QUEST: The Chinese ride hailing company, DiDi started strong on its New York Stock Exchange debut. Shares were up 20 percent, now around one

percent higher, so it looks like it was properly priced as you know we talk about this a lot.

The IPO has raised about $4 billion, the most by any Chinese company in the U.S. market since Alibaba and DiDi has come a long way in a decade. It

bought Uber's China business and forced the American competitor out of the country.

It also branched out into electric vehicles and autonomous driving, and the executives claim to make it a global technology company.

Clare Sebastian is with me. Now, when you say a global technology company, what do they mean? I mean, are they going to compete against Uber in the

rest of the world?

CLARE SEBASTIAN, CNN BUSINESS CORRESPONDENT: I mean, it is possible, Richard, in some markets, but that looks like it might be some way off.

Right now, 93 percent of their sales are in China. They are in 15 other countries, the biggest of which are Brazil and Mexico and it is possible

that they could expand beyond that into, you know, probably more emerging markets to begin with.


SEBASTIAN: But this mostly is for investors in the U.S., Richard, a bet on China, a bet on the consumption of ride hailing in China, and particularly

as the cities there grow.

The statistic that DiDi cites in its IPO prospectus from a survey that they commissioned by a Chinese consultancy called CIC, they say that economic

growth is expected to drive the urbanization rate in China to 70 percent by 2030. That's adding an additional 200 million city residents by 2030.

That they say that is the key to looking at this company and their addressable market going forward. That, and of course, the fact that this

company is investing big in two areas, electric vehicles and autonomous driving.

Going interestingly where Uber has now deemed it really can't afford to go, having pulled out of his own autonomous driving efforts at the end of last

year, capital intensive, so the big question, of course, as with all ride hailing companies is, will they be able to make a sustainable profit?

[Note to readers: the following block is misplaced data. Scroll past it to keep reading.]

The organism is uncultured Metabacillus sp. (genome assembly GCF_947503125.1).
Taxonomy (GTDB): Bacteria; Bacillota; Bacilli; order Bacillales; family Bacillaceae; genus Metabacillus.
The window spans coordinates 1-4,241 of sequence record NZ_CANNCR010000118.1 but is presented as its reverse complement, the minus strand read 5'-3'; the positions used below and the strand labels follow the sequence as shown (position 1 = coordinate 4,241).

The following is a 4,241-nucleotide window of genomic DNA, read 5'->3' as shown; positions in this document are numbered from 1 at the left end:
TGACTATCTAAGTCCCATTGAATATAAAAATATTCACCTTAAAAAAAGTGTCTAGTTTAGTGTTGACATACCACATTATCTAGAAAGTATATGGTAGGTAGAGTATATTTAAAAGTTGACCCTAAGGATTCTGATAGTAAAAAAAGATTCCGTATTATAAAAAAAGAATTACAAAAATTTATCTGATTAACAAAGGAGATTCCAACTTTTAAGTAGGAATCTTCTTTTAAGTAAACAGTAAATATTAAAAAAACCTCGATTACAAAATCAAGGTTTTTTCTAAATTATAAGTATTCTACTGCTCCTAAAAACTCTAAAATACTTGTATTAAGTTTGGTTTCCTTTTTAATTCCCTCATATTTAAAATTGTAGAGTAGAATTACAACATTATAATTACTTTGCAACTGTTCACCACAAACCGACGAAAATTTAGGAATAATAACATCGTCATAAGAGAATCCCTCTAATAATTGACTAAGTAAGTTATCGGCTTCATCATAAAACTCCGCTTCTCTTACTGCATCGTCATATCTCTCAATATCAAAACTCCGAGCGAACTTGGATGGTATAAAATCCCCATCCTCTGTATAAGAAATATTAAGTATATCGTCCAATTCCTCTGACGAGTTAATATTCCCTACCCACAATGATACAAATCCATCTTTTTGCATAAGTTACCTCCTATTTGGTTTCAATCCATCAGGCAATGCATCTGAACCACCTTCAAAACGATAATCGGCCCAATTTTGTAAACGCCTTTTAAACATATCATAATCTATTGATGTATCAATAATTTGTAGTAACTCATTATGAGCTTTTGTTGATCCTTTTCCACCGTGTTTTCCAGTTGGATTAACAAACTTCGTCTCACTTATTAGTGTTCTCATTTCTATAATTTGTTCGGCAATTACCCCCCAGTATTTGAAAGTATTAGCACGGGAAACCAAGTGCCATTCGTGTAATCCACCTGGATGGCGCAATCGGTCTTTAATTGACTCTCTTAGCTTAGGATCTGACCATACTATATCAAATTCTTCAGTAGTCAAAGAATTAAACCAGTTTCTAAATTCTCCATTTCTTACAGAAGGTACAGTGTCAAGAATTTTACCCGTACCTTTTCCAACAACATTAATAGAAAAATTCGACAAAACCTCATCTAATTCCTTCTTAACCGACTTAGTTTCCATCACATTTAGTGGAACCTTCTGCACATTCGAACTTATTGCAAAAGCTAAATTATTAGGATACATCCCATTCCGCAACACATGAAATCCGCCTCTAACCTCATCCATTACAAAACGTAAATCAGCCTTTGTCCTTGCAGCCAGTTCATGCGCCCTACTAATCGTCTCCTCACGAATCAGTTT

QUEST: Clare Sebastian, thank you.

The S&P is hovering near record highs as we get ready to blow the halftime whistle on 2021. The Dow is up some half a percent. The NASDAQ today lower

after hitting all-time highs on Monday. But if you look for the year overall, both the S&P and the Dow are up double digits since the beginning

of the year.

The investors celebrating the latest ADP data, private sector adding 692,000 jobs.

David Rubenstein is co-founder of the Carlyle Group. He joins me now from New York via Skype. David, it is good to see you, sir. I appreciate you

taking time. Thank you.

Let's start on the economic front here. We know the Fed were probably looking back end of next year into 2023 for lift off on rates, and we are

told inflation is temporary and contained. Do you buy that?

DAVID RUBENSTEIN, CO-FOUNDER, CARLYLE GROUP: I do think it's not a serious a problem as some in the market have thought. The truth is, during the

pandemic, many companies slowed down their production. And so now, as durables have been in great demand, people really have been buying more

durables than manufacturers predicted, prices have gone up, but I think it's temporary.

And remember, we've had inflation of under two percent for about 10 years. That's very low. Historically in college textbooks on economics, it was

said that inflation of three to four percent is normal. We've been well below that. So, right now, we're probably going a little above three

percent, but I don't think it's anything really to be alarmed about, not really now.

I worked in the White House in the Carter years, and we had double digit inflation. That's serious inflation -- inflation of three percent is not


QUEST: Right. But then you do get this timing question, do you think the markets are making too much on the timing of for example, talks over talks

over tapering, and when liftoff happens, do you -- did you think we will be in for many months of what to wait and see?

RUBENSTEIN: Well, when you've got lots of money at stake, people are paying attention to every word that Jay Powell utters, and I think there's no

doubt going to be some overreaction.

And I don't think we're going to have a taper tantrum of the type we had a few years ago when Ben Bernanke he was talking about tapering the

quantitative easing, but I do think people expect that there will be some tapering at some point next year, for sure, and I suspect the continuation

of $120 billion of purchases a month will continue for some time.

And generally, I think that inflation is not their biggest problem economically right now. I don't think that's the biggest problem.

QUEST: So, what is? If that's not, where do you see the biggest problem?

RUBENSTEIN: I think the biggest problem in the United States is we have to get the economy back to a level where most people are participating in the